NCT aims for all parents to have a positive start to family life. We want all women and men to feel prepared and supported to become confident and caring parents.
The transition to parenthood and early years are the founding phase of family life; a time of major transition and personal growth, with many challenges as well as enormous potential for joy, achievement and fulfilment. What happens in the early days can have a major impact at the time and also have long-term consequences for the child, the parents and for society.
Our beliefs and values draw on NCT’s extensive experience of listening to parents, providing antenatal, postnatal and breastfeeding support services, providing information for parents and professionals, and campaigning for a better deal for parents.
NCT believes that:
1. Training for professionals and volunteers who work with parents-to-be and families with young children should cover the psychological and social impact of becoming a mother or a father for the first time and when a subsequent baby is born.
2. Services provided by professionals and voluntary bodies to expectant, new and more experienced parents, whether in hospital or in the community, should be parent-centred, aiming to build confidence through self empowerment. Specifically:
• Facilitated antenatal and postnatal groups should be available to all parents to help them build confidence in their roles; with priority for development of services being given to areas with more disadvantaged families, rural and remote communities and neighbourhoods with fewer existing services and support networks.
• Professionals and others who work with families should be open to parents adopting a range of parenting styles and should support mothers and fathers to develop confidence in their own approaches.
• Policies and interventions directed towards changing parents’ attitudes and behaviours should start from the perspective that an overwhelming majority of parents are committed to do the best they can for their children, often in difficult circumstances.
3. Postnatal care should be woman-focused and family friendly, aiming to meet parents’ needs for emotional and practical support as well as physical care. New parents should be treated with kindness, and feel able to express and discuss their feelings and concerns.
4. After giving birth, women and their families should have a peaceful, clean, comfortable and secure environment where they can get to know their baby, with support readily available to help them establish feeding and caring for their baby.
5. All parents should have access to accurate information and support for baby feeding throughout the first year. Breastfeeding mothers particularly need individualised support from a skilled midwife, health visitor or breastfeeding counsellor at the time of the first feed and during the early days.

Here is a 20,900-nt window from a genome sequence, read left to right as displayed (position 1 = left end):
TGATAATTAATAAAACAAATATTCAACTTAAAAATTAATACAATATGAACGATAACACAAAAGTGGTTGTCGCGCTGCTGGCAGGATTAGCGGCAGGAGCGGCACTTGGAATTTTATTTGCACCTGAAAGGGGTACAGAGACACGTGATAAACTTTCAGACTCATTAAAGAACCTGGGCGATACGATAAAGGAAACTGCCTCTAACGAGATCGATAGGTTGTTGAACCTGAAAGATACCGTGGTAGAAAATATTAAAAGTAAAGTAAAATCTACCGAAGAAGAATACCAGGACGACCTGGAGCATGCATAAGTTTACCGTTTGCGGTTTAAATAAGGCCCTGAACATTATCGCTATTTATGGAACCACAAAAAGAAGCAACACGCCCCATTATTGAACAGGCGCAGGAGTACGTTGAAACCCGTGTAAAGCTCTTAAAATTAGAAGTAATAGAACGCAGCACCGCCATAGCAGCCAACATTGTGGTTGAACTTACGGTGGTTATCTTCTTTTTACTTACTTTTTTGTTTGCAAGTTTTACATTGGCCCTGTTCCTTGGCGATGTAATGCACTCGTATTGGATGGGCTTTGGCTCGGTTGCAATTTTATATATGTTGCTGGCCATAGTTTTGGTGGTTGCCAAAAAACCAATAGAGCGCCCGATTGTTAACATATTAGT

6. Support from the midwifery and health visitor teams should be well-integrated and extended so that women have ready access to individualised help and support, including home visits when needed, for at least the first month after birth; making appropriate use of maternity care assistants, family support workers, breastfeeding counsellors, postnatal leaders and peer supporters.
7. All women should have a lead professional to coordinate their maternity and postnatal care to ensure that any health or social needs are identified and responded to, with ready access to translation services, link workers and advocates, social and psychiatric services and family support workers for those who have more complex health or social needs.
8. Recognising the risk of depression and other mental health problems and their impact on parents and young children, preventing isolation and alleviating stress should be a priority for voluntary and professional services. One-to-one counselling and specialist psychiatric services should be available for those who need them.
9. The human significance of birth and death should be respected. Mothers and fathers of babies who become sick or die during pregnancy or after the birth should be fully involved in discussions and decisions about their baby, and should receive sensitive support from carers.
10. All parents should have access to welcoming services in their local community that put them in touch with other families. These should take account of the specific and diverse needs of parents; including those with premature, sick or disabled babies, those with multiple births, and adoptive parents. Voluntary organisations and statutory services should be fully integrated - working together through groups, classes, cafes, or drop-ins in local health centres, family centres, children’s centres and maternity units - to ensure that all mothers and fathers have an opportunity to meet other local families with babies and toddlers of similar ages, and obtain care or advice when needed, in an informal welcoming environment.